27 June 2014
More than a third of Brits have been sunburnt in the last year, despite nine in ten knowing that prolonged exposure to ultraviolet (UV) radiation can increase the risk of skin cancer, according to a new study from Cancer Research UK and NIVEA SUN.
The figure is even higher in younger adults, with 48 per cent of 25 to 34 year olds admitting to being sunburnt while in the UK last year.
Research from YouGov reveals that 49 per cent of all Brits have been sunburnt at some point while visiting a beach in this country.
The study also points out the fact that you don’t have to be sunbathing to get burnt as 36 per cent of respondents said it happened while they were gardening, 24 per cent said it occurred while they were at a restaurant or pub, 20 per cent said it was the result of attending a barbecue and 14 per cent said it happened during a picnic.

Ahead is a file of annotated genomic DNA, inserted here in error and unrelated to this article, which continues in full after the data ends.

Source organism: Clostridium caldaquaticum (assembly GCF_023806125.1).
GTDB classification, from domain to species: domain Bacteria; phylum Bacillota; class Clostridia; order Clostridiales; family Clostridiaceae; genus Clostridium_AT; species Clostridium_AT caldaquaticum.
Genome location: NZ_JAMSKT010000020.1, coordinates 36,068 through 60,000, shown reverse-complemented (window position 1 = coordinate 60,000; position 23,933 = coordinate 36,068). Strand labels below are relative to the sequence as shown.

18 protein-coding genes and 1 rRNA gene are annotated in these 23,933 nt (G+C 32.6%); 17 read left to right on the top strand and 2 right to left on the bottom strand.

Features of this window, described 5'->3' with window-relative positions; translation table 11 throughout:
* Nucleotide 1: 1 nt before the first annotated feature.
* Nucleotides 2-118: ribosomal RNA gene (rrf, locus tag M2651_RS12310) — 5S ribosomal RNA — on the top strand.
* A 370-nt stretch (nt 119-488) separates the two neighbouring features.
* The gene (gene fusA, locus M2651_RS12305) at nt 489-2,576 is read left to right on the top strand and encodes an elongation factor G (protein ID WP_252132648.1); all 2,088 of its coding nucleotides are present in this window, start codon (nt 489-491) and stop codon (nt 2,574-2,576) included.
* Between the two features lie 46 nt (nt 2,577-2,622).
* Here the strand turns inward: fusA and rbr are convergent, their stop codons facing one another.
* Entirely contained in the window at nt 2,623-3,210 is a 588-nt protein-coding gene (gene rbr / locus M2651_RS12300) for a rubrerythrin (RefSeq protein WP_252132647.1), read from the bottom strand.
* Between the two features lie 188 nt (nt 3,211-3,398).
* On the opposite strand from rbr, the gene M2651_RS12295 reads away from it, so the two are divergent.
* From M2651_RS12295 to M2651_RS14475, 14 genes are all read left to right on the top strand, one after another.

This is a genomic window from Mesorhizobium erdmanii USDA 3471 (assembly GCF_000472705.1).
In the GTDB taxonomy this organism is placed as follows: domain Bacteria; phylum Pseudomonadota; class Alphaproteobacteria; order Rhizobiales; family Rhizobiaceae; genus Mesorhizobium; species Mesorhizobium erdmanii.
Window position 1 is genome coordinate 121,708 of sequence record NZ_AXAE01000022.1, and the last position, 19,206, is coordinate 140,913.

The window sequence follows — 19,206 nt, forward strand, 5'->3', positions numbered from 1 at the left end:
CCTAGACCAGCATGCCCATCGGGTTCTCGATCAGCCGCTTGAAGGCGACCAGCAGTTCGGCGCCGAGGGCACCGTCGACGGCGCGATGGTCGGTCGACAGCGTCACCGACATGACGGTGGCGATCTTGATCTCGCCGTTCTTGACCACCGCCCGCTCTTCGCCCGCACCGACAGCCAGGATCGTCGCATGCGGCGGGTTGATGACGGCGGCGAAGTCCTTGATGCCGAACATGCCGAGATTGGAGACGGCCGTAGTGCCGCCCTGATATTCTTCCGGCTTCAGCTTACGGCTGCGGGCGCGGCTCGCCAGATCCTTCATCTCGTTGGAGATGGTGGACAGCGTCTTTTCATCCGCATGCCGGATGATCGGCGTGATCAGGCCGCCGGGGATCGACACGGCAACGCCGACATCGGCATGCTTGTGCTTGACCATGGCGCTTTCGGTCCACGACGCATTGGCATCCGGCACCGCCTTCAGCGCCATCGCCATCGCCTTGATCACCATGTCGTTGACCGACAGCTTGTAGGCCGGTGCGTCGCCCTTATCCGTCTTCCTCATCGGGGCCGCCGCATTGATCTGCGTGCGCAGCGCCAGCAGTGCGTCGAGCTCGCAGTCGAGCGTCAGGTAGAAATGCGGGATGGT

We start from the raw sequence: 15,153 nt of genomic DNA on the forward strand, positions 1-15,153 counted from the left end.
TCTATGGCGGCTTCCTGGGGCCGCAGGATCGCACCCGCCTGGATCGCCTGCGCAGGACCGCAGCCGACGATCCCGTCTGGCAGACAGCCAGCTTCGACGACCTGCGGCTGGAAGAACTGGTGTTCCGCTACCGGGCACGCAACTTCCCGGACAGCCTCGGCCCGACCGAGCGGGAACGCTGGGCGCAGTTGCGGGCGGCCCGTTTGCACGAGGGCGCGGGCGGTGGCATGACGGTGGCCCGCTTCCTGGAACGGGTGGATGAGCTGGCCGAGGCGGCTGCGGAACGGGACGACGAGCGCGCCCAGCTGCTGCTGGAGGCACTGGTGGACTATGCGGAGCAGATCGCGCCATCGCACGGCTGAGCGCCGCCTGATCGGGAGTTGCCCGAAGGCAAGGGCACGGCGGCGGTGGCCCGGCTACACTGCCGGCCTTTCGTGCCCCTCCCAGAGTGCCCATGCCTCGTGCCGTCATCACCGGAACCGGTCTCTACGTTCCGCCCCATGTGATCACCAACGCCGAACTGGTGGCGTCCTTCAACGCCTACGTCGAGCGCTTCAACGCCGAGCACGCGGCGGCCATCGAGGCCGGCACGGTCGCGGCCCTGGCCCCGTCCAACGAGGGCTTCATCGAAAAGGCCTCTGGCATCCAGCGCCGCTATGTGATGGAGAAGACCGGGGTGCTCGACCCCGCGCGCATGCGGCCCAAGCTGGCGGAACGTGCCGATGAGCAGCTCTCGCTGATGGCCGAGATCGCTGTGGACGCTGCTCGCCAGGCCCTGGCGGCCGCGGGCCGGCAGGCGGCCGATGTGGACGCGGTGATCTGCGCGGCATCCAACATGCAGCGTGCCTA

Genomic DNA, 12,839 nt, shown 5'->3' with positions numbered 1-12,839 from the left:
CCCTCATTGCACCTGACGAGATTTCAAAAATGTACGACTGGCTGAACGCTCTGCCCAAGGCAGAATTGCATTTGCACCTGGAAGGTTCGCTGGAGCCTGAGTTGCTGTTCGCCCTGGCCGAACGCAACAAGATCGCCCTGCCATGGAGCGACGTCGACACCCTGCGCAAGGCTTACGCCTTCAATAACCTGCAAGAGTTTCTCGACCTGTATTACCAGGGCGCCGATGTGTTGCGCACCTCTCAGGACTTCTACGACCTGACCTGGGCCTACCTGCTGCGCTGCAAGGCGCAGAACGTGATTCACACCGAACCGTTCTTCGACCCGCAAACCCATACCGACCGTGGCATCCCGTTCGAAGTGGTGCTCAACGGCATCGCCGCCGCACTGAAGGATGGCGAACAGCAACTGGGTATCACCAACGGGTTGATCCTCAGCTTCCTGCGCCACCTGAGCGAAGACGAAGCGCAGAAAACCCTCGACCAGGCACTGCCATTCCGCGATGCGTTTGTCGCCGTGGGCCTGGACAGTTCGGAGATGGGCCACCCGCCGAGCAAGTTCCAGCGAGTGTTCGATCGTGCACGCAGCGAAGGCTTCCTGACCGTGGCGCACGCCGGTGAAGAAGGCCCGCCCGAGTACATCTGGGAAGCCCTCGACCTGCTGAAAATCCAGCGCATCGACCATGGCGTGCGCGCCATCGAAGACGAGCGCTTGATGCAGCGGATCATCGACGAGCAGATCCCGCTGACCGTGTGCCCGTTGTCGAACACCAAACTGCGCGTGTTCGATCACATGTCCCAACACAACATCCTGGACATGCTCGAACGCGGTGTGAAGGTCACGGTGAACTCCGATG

Sarah Williams, Cancer Research UK senior health information officer, said: “We all need some sun to make vitamin D for healthy bones, but overexposure to the sun’s rays can cause sunburn, which is a clear sign that the DNA in your skin cells has been damaged. Not only can this cause premature ageing and wrinkles, but it also increases the risk of skin cancer.”
Posted by Jeanette Royston
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